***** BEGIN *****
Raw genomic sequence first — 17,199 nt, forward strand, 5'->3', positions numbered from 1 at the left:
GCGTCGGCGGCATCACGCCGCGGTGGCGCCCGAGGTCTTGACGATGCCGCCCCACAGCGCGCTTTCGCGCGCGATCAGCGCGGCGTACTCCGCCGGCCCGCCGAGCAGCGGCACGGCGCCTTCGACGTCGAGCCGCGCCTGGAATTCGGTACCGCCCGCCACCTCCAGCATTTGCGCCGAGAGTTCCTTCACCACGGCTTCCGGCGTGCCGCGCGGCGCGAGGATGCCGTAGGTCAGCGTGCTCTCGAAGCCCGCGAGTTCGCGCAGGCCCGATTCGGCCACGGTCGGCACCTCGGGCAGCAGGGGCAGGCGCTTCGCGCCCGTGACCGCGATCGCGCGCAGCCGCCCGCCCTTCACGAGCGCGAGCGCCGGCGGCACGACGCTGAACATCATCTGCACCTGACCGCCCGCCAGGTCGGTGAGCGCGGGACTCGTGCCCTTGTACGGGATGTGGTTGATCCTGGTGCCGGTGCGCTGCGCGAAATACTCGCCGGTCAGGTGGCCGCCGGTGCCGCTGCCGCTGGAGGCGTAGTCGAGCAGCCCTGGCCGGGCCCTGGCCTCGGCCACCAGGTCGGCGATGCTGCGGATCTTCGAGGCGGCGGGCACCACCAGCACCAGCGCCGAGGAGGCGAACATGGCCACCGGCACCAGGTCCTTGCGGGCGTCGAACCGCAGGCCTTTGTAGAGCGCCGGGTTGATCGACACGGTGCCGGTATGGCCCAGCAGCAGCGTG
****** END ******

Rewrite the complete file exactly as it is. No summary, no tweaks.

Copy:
Raw genomic sequence first — 17,199 nt, forward strand, 5'->3', positions numbered from 1 at the left:
GCGTCGGCGGCATCACGCCGCGGTGGCGCCCGAGGTCTTGACGATGCCGCCCCACAGCGCGCTTTCGCGCGCGATCAGCGCGGCGTACTCCGCCGGCCCGCCGAGCAGCGGCACGGCGCCTTCGACGTCGAGCCGCGCCTGGAATTCGGTACCGCCCGCCACCTCCAGCATTTGCGCCGAGAGTTCCTTCACCACGGCTTCCGGCGTGCCGCGCGGCGCGAGGATGCCGTAGGTCAGCGTGCTCTCGAAGCCCGCGAGTTCGCGCAGGCCCGATTCGGCCACGGTCGGCACCTCGGGCAGCAGGGGCAGGCGCTTCGCGCCCGTGACCGCGATCGCGCGCAGCCGCCCGCCCTTCACGAGCGCGAGCGCCGGCGGCACGACGCTGAACATCATCTGCACCTGACCGCCCGCCAGGTCGGTGAGCGCGGGACTCGTGCCCTTGTACGGGATGTGGTTGATCCTGGTGCCGGTGCGCTGCGCGAAATACTCGCCGGTCAGGTGGCCGCCGGTGCCGCTGCCGCTGGAGGCGTAGTCGAGCAGCCCTGGCCGGGCCCTGGCCTCGGCCACCAGGTCGGCGATGCTGCGGATCTTCGAGGCGGCGGGCACCACCAGCACCAGCGCCGAGGAGGCGAACATGGCCACCGGCACCAGGTCCTTGCGGGCGTCGAACCGCAGGCCTTTGTAGAGCGCCGGGTTGATCGACACGGTGCCGGTATGGCCCAGCAGCAGCGTG